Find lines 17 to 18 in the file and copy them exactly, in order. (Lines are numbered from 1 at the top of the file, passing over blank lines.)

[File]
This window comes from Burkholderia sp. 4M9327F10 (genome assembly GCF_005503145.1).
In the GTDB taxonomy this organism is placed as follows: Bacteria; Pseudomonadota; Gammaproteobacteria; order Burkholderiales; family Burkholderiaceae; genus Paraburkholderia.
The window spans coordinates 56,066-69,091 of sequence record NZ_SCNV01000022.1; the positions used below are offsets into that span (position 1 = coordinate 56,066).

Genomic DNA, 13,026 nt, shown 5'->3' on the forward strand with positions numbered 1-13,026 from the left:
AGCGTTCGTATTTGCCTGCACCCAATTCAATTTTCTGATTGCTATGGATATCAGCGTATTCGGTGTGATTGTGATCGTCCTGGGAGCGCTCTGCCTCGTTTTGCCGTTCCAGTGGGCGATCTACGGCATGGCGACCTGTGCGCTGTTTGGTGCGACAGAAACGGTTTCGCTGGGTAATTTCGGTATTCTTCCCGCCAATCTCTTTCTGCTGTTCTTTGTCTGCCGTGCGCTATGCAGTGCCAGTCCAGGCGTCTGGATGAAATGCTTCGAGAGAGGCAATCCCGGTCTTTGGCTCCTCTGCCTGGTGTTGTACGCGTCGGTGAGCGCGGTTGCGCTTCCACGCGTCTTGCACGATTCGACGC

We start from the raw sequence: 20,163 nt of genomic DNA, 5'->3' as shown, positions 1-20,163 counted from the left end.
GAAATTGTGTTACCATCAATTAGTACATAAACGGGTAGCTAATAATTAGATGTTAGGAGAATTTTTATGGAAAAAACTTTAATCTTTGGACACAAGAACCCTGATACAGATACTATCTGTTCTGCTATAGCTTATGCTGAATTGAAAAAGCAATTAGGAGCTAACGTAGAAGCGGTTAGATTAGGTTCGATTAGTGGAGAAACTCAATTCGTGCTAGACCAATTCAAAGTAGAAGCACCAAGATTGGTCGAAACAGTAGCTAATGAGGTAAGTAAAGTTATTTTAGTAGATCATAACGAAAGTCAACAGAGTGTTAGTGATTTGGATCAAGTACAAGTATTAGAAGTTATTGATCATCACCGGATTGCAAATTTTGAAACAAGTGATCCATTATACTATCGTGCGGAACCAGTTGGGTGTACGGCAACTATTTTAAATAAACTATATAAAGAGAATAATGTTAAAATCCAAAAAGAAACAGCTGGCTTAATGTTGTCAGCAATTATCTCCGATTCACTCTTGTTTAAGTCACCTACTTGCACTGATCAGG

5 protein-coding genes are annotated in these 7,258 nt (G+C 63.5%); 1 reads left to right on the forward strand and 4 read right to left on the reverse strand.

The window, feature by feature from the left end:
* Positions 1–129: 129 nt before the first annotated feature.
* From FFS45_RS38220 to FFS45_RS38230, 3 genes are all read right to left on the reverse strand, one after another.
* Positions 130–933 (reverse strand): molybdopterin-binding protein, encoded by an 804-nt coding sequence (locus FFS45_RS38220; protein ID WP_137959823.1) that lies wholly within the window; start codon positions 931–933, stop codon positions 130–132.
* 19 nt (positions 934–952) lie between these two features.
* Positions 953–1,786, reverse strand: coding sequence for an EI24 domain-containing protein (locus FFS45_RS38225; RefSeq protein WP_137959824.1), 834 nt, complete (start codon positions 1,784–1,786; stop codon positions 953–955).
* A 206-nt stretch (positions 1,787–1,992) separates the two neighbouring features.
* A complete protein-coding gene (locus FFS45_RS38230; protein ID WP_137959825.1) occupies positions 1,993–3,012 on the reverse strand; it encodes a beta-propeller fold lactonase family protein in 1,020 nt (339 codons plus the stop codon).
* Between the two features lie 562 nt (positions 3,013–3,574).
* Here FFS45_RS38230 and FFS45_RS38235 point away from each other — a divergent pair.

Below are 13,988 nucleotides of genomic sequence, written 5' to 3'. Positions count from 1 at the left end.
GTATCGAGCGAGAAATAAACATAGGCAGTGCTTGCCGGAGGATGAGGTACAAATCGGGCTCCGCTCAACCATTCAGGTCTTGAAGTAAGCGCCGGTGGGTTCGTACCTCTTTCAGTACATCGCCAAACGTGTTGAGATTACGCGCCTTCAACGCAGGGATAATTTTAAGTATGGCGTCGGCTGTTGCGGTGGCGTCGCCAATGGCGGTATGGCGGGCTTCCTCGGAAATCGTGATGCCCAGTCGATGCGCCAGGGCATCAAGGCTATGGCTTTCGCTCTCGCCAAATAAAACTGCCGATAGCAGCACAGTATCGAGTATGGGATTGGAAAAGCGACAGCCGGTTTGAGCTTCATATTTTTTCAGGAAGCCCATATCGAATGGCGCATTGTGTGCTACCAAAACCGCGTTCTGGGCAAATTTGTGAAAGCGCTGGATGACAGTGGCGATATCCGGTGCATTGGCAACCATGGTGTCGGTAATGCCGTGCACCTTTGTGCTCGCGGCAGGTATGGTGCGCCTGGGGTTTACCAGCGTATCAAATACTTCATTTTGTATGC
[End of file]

* Between the two features lie 562 nt (positions 3,013–3,574).
* Here FFS45_RS38230 and FFS45_RS38235 point away from each other — a divergent pair.